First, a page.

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Lost, Dark & Bored
by Rob Reger and Brian Brooks and Jessica Gruner and Buzz Parker


Overview - Emily the Strange is not your ordinary thirteen-year-old girl -- she's got a razor-sharp wit as dark as her jet-black hair, a posse of moody black cats and famous friends in very odd places She's got a broodingly unique way of experiencing the world, and you're invited along for the ride.  Read more...

 
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More About Lost, Dark & Bored by Rob Reger; Brian Brooks; Jessica Gruner; Buzz Parker
 
 
 
Overview
Emily the Strange is not your ordinary thirteen-year-old girl -- she's got a razor-sharp wit as dark as her jet-black hair, a posse of moody black cats and famous friends in very odd places She's got a broodingly unique way of experiencing the world, and you're invited along for the ride. Legions of fans worldwide have joined forces to make Emily a pop-culture phenomenon.

 
Details
  • ISBN-13: 9781593075736
  • ISBN-10: 1593075731
  • Publisher: Dark Horse Comics
  • Publish Date: November 2006
  • Page Count: 160
  • Reading Level: Ages 10-17
  • Dimensions: 10.16 x 6.46 x 0.32 inches
  • Shipping Weight: 0.77 pounds

Series: Emily the Strange (DC Comics)

Related Categories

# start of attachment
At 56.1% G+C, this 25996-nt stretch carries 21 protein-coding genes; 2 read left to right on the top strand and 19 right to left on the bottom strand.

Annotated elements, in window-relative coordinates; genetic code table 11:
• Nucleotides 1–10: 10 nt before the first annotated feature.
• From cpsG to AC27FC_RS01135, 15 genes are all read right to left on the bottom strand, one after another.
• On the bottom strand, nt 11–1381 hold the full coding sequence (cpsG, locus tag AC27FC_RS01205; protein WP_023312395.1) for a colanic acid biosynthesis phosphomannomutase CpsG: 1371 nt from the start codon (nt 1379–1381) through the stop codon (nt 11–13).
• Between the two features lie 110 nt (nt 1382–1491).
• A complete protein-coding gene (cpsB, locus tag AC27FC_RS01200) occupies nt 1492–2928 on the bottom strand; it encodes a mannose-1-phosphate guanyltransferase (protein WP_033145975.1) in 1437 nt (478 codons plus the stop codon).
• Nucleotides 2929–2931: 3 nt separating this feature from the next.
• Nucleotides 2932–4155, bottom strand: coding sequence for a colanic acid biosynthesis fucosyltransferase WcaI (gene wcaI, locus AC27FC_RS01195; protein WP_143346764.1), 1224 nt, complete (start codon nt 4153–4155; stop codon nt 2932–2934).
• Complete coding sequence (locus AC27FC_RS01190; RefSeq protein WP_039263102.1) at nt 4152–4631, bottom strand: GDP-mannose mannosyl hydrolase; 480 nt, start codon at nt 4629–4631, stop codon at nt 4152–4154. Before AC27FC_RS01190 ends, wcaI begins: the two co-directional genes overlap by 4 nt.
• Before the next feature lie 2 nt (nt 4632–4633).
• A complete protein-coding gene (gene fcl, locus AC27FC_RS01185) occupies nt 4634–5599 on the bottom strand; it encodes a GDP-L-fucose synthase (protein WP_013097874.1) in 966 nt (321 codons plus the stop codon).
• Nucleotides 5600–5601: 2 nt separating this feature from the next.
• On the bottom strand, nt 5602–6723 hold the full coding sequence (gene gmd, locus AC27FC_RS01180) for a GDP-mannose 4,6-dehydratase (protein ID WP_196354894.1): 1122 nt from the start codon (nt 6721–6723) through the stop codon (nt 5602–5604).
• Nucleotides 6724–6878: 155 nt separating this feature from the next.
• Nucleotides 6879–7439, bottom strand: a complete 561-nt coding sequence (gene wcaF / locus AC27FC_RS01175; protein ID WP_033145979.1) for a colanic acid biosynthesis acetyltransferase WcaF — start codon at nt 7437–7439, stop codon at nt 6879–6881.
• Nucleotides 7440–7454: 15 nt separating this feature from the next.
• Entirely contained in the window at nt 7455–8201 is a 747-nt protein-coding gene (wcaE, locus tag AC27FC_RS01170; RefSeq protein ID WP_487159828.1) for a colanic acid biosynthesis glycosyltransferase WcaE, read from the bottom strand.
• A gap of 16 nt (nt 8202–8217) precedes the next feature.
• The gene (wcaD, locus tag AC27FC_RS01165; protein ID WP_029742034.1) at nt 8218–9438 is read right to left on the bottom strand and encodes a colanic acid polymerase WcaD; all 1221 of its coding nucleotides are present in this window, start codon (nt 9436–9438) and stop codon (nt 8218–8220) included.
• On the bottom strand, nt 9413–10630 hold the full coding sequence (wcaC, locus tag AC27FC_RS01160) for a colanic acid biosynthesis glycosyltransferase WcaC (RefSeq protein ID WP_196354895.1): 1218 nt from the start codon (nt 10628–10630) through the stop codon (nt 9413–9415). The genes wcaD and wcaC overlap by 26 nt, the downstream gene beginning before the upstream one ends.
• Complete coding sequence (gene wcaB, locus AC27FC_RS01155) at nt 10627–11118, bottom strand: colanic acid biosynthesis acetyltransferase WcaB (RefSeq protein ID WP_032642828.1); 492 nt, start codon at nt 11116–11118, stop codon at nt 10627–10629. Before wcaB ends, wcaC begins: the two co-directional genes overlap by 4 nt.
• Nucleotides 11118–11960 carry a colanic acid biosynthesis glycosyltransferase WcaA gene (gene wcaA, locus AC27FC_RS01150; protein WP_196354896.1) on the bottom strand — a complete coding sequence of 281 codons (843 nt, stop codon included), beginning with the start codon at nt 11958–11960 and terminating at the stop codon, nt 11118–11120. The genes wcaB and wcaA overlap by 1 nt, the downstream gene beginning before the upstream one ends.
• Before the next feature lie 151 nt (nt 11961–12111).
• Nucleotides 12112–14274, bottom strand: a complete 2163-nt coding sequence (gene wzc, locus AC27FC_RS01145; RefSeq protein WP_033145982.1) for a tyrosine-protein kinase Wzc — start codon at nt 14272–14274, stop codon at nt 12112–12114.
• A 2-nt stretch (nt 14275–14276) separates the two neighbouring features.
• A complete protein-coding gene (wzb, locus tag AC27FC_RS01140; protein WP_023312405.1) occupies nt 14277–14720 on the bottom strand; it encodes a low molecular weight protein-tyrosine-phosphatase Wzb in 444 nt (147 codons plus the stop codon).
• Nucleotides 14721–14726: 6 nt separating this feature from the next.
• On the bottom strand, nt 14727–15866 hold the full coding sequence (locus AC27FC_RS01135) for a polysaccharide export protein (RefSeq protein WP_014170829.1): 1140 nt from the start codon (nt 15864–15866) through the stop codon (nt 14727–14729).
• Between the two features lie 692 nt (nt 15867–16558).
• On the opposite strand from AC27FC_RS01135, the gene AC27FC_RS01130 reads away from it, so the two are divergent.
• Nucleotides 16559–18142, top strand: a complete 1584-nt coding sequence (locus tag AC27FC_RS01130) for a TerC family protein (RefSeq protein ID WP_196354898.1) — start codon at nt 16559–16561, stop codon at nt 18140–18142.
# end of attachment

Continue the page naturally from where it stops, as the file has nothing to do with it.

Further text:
Books > Comics & Graphic Novels > General

 
Publishers Weekly Reviews

Publishers Weekly® Reviews

  • Reviewed in: Publishers Weekly, page 38.
  • Review Date: 2006-11-27
  • Reviewer: Staff

Equal parts Edward Gorey and MTV's Daria, Emily, an icon to the Hot Topic crowd, is a walking brew of teenage ennui filtered through a Halloweenish, macabre sensibility and tons of red and black ink. Now she conquers the comics with a collection of brief but mordant episodes. The first deals with Emily's extreme boredom and her failed attempts at defeating it, like stitching the head of a rooster onto the body of a kangaroo, creating, of course, the world's first kangarooster, or interviewing punk legends the Damned in a cemetery. In "The Lost Issue," she visits Oz only to find Ozzy Osbourne in the ruler's throne and loses herself in a warehouse store—Lostco—where the free food samples ("Goat Pockets," or tandoori lint) turn shoppers into zombies. Much of the pleasure comes from the writing team's acumen for pun-craft : "Lost in Space" is a veritable cauldron of semi-bad puns referencing everything from Super Mario Brothers and The Matrix to Alice in Wonderland. Visually, the book is a feast of shadow and Lovecraftian nastiness while remaining just a bit cute. Disaffected teens who have already embraced the Emily empire to their sorrowful bosoms should like this fine. (Nov.)

 
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